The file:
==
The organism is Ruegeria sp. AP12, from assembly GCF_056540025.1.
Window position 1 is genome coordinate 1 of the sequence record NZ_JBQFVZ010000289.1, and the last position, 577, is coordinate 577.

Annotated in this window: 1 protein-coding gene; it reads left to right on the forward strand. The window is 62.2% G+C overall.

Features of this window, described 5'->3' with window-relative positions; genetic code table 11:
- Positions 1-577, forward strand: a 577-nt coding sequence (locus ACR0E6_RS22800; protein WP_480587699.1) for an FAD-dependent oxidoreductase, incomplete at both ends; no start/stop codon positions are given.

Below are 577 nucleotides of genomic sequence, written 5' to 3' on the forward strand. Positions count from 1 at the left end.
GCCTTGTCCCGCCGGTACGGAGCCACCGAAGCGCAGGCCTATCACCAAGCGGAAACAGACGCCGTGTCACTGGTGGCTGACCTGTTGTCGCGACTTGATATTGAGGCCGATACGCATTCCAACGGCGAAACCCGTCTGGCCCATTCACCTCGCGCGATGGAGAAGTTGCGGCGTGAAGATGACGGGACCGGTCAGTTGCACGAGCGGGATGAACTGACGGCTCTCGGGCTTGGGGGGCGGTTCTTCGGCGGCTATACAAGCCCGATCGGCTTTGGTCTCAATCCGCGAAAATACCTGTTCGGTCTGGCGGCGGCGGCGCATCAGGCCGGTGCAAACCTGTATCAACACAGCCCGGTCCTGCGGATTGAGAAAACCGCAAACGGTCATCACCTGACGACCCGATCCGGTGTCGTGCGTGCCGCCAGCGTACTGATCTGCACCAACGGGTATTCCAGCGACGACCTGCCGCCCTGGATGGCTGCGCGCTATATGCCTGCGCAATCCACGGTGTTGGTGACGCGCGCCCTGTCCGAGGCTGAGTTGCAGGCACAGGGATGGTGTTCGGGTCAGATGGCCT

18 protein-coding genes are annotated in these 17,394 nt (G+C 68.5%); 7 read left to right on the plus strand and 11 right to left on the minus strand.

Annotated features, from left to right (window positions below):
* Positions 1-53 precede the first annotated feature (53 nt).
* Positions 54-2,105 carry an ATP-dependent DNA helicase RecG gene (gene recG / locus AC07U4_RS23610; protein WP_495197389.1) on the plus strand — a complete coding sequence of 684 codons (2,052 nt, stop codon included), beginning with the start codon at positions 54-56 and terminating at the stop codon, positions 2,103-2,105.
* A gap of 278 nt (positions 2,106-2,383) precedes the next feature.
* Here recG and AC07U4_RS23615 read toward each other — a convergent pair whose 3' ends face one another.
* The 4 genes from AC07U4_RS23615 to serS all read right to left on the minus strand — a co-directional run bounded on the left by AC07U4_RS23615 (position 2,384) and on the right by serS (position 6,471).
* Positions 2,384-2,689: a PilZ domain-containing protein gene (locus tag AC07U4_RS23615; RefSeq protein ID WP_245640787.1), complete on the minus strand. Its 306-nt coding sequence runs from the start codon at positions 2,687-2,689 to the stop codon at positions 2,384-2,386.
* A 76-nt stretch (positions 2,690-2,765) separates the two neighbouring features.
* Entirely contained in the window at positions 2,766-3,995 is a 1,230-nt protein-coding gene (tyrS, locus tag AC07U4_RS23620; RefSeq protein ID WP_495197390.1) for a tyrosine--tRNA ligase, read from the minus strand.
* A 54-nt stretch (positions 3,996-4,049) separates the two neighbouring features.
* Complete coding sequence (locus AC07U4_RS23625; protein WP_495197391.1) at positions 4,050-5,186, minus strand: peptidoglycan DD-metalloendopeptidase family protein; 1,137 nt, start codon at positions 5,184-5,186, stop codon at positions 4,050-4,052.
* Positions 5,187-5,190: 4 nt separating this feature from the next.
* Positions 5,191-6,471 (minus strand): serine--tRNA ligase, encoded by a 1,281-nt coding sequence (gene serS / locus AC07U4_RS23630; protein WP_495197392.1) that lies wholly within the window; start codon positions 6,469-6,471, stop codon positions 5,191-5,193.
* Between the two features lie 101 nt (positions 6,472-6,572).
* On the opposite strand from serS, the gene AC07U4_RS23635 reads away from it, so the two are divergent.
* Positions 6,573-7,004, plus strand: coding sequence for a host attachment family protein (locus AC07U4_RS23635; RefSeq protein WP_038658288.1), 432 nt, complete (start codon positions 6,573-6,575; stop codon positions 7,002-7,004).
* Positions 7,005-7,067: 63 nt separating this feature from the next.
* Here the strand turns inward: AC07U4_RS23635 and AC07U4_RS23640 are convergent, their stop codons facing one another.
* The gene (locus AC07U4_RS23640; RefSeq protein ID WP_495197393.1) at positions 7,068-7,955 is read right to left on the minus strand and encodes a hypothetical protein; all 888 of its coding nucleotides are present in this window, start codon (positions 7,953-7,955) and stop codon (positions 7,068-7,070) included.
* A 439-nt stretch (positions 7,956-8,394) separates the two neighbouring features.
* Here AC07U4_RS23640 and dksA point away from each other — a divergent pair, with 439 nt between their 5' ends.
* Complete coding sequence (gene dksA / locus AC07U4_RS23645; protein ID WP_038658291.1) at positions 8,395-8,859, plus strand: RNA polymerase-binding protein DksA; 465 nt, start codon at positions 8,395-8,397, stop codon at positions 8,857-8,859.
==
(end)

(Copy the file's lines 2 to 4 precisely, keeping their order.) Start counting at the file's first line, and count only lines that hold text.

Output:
Window position 1 is genome coordinate 1 of the sequence record NZ_JBQFVZ010000289.1, and the last position, 577, is coordinate 577.

Annotated in this window: 1 protein-coding gene; it reads left to right on the forward strand. The window is 62.2% G+C overall.

Features of this window, described 5'->3' with window-relative positions; genetic code table 11: